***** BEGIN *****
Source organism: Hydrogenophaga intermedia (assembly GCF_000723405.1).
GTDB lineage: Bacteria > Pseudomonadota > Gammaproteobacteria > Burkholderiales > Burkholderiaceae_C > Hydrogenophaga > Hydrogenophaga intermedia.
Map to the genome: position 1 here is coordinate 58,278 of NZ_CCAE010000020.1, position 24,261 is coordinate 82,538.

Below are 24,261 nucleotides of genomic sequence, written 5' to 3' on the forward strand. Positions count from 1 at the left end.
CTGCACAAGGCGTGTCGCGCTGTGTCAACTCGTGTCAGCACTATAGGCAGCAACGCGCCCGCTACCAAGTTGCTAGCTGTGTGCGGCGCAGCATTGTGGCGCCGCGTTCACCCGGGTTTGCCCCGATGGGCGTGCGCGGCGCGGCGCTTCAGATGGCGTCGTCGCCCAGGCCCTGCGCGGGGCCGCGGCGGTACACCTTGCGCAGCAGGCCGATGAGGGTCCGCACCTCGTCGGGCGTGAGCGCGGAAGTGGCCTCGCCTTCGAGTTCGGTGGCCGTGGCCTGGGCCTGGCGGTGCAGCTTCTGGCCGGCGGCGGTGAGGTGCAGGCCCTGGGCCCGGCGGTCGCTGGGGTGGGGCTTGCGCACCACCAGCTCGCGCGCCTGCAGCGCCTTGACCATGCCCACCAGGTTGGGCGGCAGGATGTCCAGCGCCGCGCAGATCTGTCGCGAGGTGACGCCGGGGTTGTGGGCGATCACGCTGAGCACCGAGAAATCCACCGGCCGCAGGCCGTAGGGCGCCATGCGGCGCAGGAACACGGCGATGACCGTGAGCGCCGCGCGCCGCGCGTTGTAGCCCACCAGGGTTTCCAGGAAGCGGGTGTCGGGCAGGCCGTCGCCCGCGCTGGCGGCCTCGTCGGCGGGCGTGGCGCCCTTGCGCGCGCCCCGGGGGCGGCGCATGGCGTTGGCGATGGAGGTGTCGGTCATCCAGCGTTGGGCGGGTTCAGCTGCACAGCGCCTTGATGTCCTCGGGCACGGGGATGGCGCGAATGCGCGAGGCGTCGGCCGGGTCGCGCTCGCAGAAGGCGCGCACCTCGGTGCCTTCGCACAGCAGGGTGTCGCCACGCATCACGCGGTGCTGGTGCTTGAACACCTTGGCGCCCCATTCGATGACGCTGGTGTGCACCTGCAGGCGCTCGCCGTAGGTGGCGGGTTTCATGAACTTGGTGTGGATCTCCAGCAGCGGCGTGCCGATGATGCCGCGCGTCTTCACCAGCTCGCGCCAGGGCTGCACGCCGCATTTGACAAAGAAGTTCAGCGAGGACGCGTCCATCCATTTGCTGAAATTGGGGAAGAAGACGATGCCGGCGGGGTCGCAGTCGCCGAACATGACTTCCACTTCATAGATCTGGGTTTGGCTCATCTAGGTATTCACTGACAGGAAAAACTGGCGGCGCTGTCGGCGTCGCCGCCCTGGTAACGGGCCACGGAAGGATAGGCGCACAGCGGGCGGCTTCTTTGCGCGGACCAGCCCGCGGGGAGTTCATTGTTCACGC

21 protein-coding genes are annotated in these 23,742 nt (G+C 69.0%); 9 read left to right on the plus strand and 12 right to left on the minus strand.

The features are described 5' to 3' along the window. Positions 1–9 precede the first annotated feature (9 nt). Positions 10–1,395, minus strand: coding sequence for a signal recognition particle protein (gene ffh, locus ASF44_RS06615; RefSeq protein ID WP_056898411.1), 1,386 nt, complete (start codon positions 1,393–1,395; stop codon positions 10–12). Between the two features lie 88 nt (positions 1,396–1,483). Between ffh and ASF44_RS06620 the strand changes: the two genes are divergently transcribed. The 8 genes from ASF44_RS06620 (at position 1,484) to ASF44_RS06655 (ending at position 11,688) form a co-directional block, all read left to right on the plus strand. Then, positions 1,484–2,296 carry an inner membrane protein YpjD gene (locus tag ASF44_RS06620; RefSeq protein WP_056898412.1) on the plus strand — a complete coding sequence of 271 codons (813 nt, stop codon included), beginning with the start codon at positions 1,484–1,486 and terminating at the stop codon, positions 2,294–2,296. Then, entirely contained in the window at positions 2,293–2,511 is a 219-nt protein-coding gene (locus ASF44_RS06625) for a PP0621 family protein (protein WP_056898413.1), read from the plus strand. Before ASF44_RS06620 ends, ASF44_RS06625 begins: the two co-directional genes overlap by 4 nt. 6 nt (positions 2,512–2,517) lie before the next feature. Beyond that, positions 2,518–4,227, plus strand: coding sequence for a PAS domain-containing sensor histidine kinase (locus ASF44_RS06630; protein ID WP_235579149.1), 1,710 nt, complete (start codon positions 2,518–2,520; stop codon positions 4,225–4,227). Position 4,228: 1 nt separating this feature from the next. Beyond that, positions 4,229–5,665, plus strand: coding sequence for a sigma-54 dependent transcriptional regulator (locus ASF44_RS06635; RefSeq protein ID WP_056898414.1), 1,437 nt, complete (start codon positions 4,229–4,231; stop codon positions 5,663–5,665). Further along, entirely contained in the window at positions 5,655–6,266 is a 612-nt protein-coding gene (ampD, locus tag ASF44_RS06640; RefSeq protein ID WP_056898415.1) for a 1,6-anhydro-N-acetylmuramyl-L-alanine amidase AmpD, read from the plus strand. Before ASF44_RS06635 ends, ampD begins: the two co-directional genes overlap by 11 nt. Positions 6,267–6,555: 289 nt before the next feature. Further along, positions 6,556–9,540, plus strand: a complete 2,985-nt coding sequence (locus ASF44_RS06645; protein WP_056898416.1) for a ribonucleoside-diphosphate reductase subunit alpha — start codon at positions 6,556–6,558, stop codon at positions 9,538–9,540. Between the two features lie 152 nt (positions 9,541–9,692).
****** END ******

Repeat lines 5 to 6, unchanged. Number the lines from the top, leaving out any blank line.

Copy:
CTGCACAAGGCGTGTCGCGCTGTGTCAACTCGTGTCAGCACTATAGGCAGCAACGCGCCCGCTACCAAGTTGCTAGCTGTGTGCGGCGCAGCATTGTGGCGCCGCGTTCACCCGGGTTTGCCCCGATGGGCGTGCGCGGCGCGGCGCTTCAGATGGCGTCGTCGCCCAGGCCCTGCGCGGGGCCGCGGCGGTACACCTTGCGCAGCAGGCCGATGAGGGTCCGCACCTCGTCGGGCGTGAGCGCGGAAGTGGCCTCGCCTTCGAGTTCGGTGGCCGTGGCCTGGGCCTGGCGGTGCAGCTTCTGGCCGGCGGCGGTGAGGTGCAGGCCCTGGGCCCGGCGGTCGCTGGGGTGGGGCTTGCGCACCACCAGCTCGCGCGCCTGCAGCGCCTTGACCATGCCCACCAGGTTGGGCGGCAGGATGTCCAGCGCCGCGCAGATCTGTCGCGAGGTGACGCCGGGGTTGTGGGCGATCACGCTGAGCACCGAGAAATCCACCGGCCGCAGGCCGTAGGGCGCCATGCGGCGCAGGAACACGGCGATGACCGTGAGCGCCGCGCGCCGCGCGTTGTAGCCCACCAGGGTTTCCAGGAAGCGGGTGTCGGGCAGGCCGTCGCCCGCGCTGGCGGCCTCGTCGGCGGGCGTGGCGCCCTTGCGCGCGCCCCGGGGGCGGCGCATGGCGTTGGCGATGGAGGTGTCGGTCATCCAGCGTTGGGCGGGTTCAGCTGCACAGCGCCTTGATGTCCTCGGGCACGGGGATGGCGCGAATGCGCGAGGCGTCGGCCGGGTCGCGCTCGCAGAAGGCGCGCACCTCGGTGCCTTCGCACAGCAGGGTGTCGCCACGCATCACGCGGTGCTGGTGCTTGAACACCTTGGCGCCCCATTCGATGACGCTGGTGTGCACCTGCAGGCGCTCGCCGTAGGTGGCGGGTTTCATGAACTTGGTGTGGATCTCCAGCAGCGGCGTGCCGATGATGCCGCGCGTCTTCACCAGCTCGCGCCAGGGCTGCACGCCGCATTTGACAAAGAAGTTCAGCGAGGACGCGTCCATCCATTTGCTGAAATTGGGGAAGAAGACGATGCCGGCGGGGTCGCAGTCGCCGAACATGACTTCCACTTCATAGATCTGGGTTTGGCTCATCTAGGTATTCACTGACAGGAAAAACTGGCGGCGCTGTCGGCGTCGCCGCCCTGGTAACGGGCCACGGAAGGATAGGCGCACAGCGGGCGGCTTCTTTGCGCGGACCAGCCCGCGGGGAGTTCATTGTTCACGC

21 protein-coding genes are annotated in these 23,742 nt (G+C 69.0%); 9 read left to right on the plus strand and 12 right to left on the minus strand.